OOS 19-2 - Bee community structure across urban prairie fragments and gardens

Wednesday, August 9, 2017: 8:20 AM
Portland Blrm 253, Oregon Convention Center
Shalene Jha, Integrative Biology, University of Texas at Austin, Austin, TX, Kimberly M. Ballare, Integrative Biology, University of Texas, Austin, TX and John Neff, Central Texas Melittological Institute

It is estimated that by 2030, >80% of the global human population will live in cities. In response, urban agriculture has expanded dramatically in the past few decades and currently provides >15% of the global food supply. While insect pollination is critical for most flowering plants, the drivers of insect pollinator diversity and abundance in urban areas are not well established. Bees are one of the most effective pollinators and provide essential services to a variety of cultivated and wild plant species; however, they may be particularly sensitive to urbanization given their predominantly ground- and wood-nesting behavior. In this study, we investigate the how local and landscape composition influences ground- and wood-nesting bee communities across 20 gardens and 20 grassland fragments within central Texas urban landscapes. Bees were surveyed using a combination of pan and blue vane traps. Local habitat composition was quantified at the 50 x 50m plot scale via floral and ground cover surveys within each site, and landscape composition was quantified at the 2km scale using National Land Cover Database land use maps. Bee abundance and species richness were examined as function of local and landscape composition using linear mixed effects models.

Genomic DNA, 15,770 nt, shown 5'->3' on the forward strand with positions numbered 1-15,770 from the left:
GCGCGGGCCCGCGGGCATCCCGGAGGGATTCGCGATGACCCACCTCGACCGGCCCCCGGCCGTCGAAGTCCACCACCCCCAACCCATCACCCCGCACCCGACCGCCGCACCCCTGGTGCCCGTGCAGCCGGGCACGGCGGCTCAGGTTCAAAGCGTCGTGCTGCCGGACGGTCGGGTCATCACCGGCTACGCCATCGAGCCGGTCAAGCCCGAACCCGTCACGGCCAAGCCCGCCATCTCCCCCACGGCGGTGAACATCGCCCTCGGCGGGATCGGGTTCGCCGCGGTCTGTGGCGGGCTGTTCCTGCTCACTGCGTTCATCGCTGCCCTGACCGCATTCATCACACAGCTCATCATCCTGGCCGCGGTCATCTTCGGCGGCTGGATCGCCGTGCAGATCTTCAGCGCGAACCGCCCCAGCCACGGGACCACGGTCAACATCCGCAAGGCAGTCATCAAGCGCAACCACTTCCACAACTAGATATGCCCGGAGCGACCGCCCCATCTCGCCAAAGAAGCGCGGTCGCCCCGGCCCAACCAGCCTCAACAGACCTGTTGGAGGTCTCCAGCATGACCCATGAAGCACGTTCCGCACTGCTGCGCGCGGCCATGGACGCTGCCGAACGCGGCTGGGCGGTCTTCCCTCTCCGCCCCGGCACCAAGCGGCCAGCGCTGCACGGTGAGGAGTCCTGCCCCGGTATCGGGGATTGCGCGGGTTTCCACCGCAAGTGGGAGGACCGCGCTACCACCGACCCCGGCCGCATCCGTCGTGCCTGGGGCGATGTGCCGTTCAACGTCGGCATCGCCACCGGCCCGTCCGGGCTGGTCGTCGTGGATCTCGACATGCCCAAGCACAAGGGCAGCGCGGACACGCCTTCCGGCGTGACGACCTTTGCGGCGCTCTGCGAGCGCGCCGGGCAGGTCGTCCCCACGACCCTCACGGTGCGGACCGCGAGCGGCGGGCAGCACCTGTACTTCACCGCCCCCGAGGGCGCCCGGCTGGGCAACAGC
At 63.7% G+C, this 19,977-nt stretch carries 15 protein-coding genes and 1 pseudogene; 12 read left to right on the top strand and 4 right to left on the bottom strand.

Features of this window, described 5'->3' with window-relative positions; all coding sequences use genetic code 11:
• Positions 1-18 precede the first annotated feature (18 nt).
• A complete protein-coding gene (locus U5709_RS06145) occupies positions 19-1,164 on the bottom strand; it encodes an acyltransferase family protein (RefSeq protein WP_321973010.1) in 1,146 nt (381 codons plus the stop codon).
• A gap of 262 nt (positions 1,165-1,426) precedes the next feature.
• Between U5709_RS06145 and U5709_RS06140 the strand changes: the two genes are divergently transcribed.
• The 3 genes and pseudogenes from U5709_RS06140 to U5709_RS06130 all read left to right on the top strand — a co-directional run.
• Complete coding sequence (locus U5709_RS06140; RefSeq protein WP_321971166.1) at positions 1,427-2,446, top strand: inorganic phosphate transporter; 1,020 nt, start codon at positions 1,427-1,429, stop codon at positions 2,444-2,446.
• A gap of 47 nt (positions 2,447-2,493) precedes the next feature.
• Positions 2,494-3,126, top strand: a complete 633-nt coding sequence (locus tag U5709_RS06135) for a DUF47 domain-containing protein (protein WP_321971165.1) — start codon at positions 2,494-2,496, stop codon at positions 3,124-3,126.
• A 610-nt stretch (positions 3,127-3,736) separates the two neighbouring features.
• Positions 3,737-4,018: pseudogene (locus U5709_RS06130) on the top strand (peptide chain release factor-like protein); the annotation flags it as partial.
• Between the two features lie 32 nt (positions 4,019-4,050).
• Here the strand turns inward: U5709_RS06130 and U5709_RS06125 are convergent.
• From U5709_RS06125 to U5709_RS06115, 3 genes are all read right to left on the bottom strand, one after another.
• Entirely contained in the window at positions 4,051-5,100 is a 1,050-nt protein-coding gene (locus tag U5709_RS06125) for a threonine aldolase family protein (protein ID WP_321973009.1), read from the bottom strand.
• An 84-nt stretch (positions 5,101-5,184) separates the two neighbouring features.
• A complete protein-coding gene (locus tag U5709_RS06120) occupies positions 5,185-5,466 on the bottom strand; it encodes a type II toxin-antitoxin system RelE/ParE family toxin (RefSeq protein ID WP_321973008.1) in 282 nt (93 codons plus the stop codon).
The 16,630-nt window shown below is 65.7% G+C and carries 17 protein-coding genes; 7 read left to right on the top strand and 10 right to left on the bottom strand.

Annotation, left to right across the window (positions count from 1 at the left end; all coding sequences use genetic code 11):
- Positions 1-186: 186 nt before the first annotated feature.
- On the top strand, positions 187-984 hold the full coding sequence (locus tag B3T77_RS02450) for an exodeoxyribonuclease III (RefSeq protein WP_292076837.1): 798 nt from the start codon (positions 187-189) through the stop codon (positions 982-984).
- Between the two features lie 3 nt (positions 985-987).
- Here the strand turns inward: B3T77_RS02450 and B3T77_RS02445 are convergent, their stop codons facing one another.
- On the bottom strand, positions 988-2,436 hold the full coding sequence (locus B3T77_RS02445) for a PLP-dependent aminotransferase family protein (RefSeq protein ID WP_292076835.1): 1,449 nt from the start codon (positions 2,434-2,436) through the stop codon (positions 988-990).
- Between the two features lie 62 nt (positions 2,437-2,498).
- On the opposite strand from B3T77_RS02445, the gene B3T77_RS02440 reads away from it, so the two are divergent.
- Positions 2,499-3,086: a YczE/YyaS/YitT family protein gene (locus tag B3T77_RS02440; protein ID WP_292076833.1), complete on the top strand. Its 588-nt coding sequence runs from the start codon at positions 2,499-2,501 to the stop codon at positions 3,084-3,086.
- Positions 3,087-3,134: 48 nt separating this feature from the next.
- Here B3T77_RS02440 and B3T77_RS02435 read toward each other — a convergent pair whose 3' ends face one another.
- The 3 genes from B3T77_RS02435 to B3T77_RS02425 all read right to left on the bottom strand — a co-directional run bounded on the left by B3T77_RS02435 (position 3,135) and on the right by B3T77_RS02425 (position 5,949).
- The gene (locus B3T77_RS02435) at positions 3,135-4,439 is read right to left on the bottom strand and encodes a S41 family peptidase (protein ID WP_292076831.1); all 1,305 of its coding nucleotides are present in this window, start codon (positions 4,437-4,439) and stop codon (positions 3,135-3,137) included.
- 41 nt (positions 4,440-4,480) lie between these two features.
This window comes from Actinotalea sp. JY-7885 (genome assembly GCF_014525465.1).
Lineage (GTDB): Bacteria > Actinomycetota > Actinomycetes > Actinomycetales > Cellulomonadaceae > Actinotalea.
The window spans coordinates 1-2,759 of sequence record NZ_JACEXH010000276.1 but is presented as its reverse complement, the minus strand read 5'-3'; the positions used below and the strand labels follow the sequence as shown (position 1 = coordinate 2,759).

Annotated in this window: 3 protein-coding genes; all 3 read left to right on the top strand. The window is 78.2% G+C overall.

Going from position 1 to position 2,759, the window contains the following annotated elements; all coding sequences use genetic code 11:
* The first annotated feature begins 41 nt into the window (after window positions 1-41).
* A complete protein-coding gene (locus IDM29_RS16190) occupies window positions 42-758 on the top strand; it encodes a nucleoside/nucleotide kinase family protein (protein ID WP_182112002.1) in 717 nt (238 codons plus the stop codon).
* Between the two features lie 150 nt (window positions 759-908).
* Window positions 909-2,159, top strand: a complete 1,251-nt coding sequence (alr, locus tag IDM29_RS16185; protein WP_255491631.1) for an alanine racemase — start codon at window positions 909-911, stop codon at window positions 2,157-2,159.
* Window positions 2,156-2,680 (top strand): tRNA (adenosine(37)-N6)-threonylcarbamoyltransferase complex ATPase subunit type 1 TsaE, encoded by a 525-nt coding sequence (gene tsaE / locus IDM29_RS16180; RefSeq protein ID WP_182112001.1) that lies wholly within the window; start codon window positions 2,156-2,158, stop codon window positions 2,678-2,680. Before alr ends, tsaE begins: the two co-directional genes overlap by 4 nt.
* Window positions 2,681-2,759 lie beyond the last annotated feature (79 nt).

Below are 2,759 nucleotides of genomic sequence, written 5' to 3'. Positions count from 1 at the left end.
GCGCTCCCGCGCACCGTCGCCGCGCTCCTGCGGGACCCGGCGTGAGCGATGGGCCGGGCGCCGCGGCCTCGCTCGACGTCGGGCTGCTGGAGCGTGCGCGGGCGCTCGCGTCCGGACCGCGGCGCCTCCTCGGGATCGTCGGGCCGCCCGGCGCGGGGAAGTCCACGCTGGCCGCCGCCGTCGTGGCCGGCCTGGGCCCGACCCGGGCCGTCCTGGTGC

We collected 12,440 bee specimens representing 172 species across all sites. We found that ground-nesting bees were significantly more abundant than wood-nesting bees at all sites, and they were significantly more abundant in sites with higher levels of bare ground. Relative abundance of the two nesting groups varied between gardens and grassland fragments with significantly more wood-nesting bees within grassland fragments compared to urban gardens. Additionally, within urban garden sites, we documented a highly significant positive effect of landscape-level (2 km scale) semi-natural habitat cover on the species richness and abundance of both nesting groups. In contrast, within grassland fragments, we found a small but significant negative effect of semi-natural habitat on species richness. Our results thus provide evidence that local and landscape composition interact to differentially influence ground- and wood-nesting bee communities within urban areas. Specifically, our results highlight the sensitivity of wood-nesting species to within-site land management and the importance of semi-natural habitat within the larger landscape for overall bee diversity and abundance in urban areas.